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Ruth Wehlau

Biography

Ruth Wehlau has taught a broad spectrum of courses on English literature, including courses on Arthurian legend, the History of the English Language, the History of Literature in English, the Bible in English Literature and multiple courses on medieval literature. Her interest in medieval drama and romance revolves around oral culture in the Middle Ages, including the role of festivals, performance and the carnivalesque; in classes on drama and romance students are asked to workshop oral performances of medieval plays and romances in order to shed light on the potential for performance inherent in the literature. Another area of interest is medievalism—the reception of the Middle Ages and of medieval literature in later periods, from 18th century drama to modern fantasy fiction. Her teaching in English literature of the early medieval period often examines that literature in the context of other early literatures and peoples, particularly those of the islands, archipelagos and coastal regions of northern Europe—the Irish, Norse, Welsh, and Normans—with special attention to the foundational narratives of these cultures, i.e. the stories they tell themselves about their origins. A number of years ago she began studying Irish Gaelic and for many years taught introductory courses in the language to Queen’s students and to other members of the Kingston community. Her current research project involves the intersection of masculinity and female sexual desire in Sir Thomas Malory’s Morte Darthur.

Research Interests
  • Old English poetry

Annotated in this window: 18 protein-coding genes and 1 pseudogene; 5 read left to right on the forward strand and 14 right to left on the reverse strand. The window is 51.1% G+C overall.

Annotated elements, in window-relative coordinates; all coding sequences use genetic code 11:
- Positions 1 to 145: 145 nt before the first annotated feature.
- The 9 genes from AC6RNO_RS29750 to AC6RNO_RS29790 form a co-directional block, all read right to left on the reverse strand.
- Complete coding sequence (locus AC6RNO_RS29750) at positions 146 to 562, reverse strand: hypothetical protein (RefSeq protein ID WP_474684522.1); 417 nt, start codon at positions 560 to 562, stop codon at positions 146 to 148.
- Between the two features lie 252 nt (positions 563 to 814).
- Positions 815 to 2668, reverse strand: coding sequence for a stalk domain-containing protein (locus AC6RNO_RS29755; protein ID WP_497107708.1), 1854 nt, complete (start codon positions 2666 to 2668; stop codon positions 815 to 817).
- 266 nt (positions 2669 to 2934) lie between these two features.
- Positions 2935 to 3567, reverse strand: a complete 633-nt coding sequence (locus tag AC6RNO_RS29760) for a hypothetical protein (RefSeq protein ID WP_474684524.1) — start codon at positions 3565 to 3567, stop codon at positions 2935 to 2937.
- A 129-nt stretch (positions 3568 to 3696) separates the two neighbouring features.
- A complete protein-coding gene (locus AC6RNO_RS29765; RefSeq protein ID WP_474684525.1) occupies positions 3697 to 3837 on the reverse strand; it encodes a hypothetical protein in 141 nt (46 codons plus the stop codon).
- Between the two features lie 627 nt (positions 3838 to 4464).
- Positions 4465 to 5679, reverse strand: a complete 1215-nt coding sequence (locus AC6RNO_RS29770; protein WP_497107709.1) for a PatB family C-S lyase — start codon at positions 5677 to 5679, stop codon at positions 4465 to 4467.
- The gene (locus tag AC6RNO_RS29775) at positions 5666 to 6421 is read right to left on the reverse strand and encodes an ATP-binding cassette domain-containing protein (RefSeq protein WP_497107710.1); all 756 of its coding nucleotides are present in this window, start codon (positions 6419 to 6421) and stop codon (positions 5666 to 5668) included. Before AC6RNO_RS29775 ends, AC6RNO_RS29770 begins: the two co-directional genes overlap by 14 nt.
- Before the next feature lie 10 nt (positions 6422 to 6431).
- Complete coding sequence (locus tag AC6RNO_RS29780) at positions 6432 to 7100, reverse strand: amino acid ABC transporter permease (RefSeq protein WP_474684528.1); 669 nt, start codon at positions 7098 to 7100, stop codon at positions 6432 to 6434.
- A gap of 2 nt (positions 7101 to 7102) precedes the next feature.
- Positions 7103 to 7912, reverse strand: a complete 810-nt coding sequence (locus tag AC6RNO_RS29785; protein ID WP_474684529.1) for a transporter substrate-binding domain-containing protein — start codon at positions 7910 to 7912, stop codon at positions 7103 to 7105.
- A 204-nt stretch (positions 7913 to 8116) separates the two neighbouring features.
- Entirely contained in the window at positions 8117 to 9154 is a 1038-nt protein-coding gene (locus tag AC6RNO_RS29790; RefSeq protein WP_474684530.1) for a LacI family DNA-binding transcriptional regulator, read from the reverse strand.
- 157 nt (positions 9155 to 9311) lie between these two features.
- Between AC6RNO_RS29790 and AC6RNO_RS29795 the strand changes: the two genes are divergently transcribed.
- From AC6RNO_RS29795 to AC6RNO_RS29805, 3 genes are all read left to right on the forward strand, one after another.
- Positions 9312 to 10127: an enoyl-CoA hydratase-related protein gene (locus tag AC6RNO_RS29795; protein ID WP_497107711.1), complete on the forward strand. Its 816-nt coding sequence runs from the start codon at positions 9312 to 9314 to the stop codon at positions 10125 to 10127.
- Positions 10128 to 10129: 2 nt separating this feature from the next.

• Medieval Drama
  • Arthurian tradition
  • Medievalism in English literature
Selected Publications
  • Editor, Darkness, Depression and Descent in Anglo-Saxon England
  • Publisher Medieval Institute Press, 2019
  • “Arthurian Medievalism: Teaching Kairo Ko, The Mists of Avalon and The Buried Giant” (forthcoming)
  • “Beowulf’s Dark Thoughts: Heremod, Hrethel and Exempla of the Mind” in Darkness, Depression and Descent in Anglo-Saxon England (2019)
  • “Alfred and Ireland: Irony and Irish Identity in John O’Keeffe’s Alfred,” European Romantic Review 2011.
  • “Truth, Fiction and Freedom: the Harrowing of Hell in Philip Pullman’s The Amber Spyglass, and Ursula Le Guin’s The Other Wind,” The Year’s Work in Medievalism 2008
  • "Landscapes of Despair in The Wanderer, Beowulf's Story of Hrethel, and Sonatorrek," Parergon, January 1998.
  • "The Power of Knowledge and the Location of the Reader in Christ and Satan," Journal of English and Germanic Philology, January 1998, and reprinted in The Junius Manuscript: Critical Readings, ed. Roy Liuzza (New York: Garland, 2002).
  • The Riddle of Creation: Metaphor Structures in Old English Poetry. Peter Lang Publisher, 1997.
  • "Rumination and Recreation: Poetic Instruction in The Order of the World," Florilegium, December 1994.

Department of English, Queen's University

Watson Hall
49 Bader Lane
Kingston ON K7L 3N6
Canada

Telephone (343) 363-2140

Undergraduate

Telephone (343) 363-2140

Graduate

Queen's University is situated on traditional Haudenosaunee and Anishinaabe territory.